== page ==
59 pages 1 hour read

Therese Anne Fowler

A Good Neighborhood

Fiction | Novel | Adult | Published in 2020

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Summary and Study Guide


A Good Neighborhood, published in 2020, is a multi-genre novel written by Therese Ann Fowler. Fowler is best known for her 2013 novel, Z: A Novel of Zelda Fitzgerald, a famous historical fiction book that has been adapted for television. A Good Neighborhood strays from Fowler’s usual genre of biographical historical fiction, and she wrote the novel as a response to “the direction our country is moving” (319). The text serves as a call to action, and it is a piece of activism that speaks out against implicit and explicit racism, sexism, sexual assault, the sexualization of children, gentrification, environmental destruction, and several other ethical dilemmas.

This guide uses the Kindle version of A Good Neighborhood, published in 2020 by St. Martin’s Press.

Content Warning: The source material features depictions of sexual assault, sexual assault of children, the death of children, violence, and suicide. Additionally, the source material uses racist and sexist terms, and racist and/or sexist terms might appear in this guide in direct quotes of the source material.

Plot Summary

The Whitman family, consisting of Brad and Julia Whitman and their daughters, Juniper and Lily, moves into a recently constructed house in Oak Knoll, North Carolina. Brad previously purchased the property, had the existing house and all the lot’s trees torn down, and built a large new house with a pool and landscaped backyard. The disruption from the construction has damaged the roots of an old, 80-foot oak tree in a neighboring yard, which belongs to Valerie Alston-Holt and her 18-year-old son, Xavier. Xavier is first to meet the Whitman family, and he is instantly attracted to Juniper, who is 17. Valerie is conflicted because she does not like that she has prejudged Brad, but she cannot respect him because of his careless, entitled attitude. When the oak tree in Valerie’s yard continues to deteriorate, she starts the process of filing a lawsuit against Brad and his builder, both of whom she believes skirted regulations during the new house’s construction.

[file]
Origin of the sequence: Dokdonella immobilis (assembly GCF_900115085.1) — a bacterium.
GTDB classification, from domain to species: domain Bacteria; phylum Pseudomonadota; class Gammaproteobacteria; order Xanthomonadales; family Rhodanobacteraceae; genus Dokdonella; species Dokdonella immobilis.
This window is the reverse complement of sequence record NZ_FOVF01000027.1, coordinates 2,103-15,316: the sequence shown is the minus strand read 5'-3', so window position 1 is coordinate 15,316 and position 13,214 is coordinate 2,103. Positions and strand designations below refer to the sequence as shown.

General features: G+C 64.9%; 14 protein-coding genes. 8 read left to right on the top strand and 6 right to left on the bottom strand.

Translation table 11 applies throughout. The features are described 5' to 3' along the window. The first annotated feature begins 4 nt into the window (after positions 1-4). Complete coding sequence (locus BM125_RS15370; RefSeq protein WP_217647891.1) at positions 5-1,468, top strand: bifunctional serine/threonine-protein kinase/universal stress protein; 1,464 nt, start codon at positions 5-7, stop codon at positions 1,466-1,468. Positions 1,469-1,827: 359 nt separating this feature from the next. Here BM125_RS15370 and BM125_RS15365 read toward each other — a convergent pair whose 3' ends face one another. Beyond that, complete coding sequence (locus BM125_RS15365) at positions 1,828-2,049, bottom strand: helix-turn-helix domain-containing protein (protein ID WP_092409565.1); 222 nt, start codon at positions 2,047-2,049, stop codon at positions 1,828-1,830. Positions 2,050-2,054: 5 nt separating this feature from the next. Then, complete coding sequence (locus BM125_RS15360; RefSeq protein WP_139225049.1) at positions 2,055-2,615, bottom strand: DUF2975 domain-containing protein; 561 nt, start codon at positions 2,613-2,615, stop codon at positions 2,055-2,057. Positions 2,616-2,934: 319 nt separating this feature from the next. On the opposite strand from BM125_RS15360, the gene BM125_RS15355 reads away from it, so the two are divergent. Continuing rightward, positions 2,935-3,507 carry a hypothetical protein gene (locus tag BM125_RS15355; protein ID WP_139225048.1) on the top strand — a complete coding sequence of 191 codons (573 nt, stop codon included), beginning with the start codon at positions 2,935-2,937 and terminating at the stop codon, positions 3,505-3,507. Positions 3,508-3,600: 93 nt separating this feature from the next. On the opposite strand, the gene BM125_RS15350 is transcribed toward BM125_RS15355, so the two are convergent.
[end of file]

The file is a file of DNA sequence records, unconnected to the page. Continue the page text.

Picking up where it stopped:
Juniper, Brad’s stepdaughter, took a purity pledge when she was 14 years old after the Whitmans joined the New Hope church. She has been taught to follow traditional gender roles, and her parents intend for her to marry and live as a housewife and mother.

Juniper, however, has lofty education and career goals and wants to pursue a field in the natural sciences. She applies and is hired at the local grocery store where Xavier works, and she asks Brad and Julia to loan her money to buy a car so she can drive to and from work. Brad is upset at first because he wants Juniper to work for his company, Whitman HVAC. They strike a deal, and Juniper agrees to work three days a week at Whitman HVAC; in return, he buys her a Land Rover so she can drive to work and to the park where she runs. Juniper and Xavier begin a secret relationship, and Juniper intends to talk to her mother about it until Brad is served with the lawsuit. The teenagers continue seeing each other, although Valerie warns Xavier to stay away from Juniper because of the lawsuit.

While Juniper secretly dates Xavier, Brad, who has had a sexual attraction to his stepdaughter for years, convinces himself that she has feelings for him. He thinks that Juniper’s shyness and discomfort around him are proof of her attraction, as well as proof that she is conforming to traditional gender roles.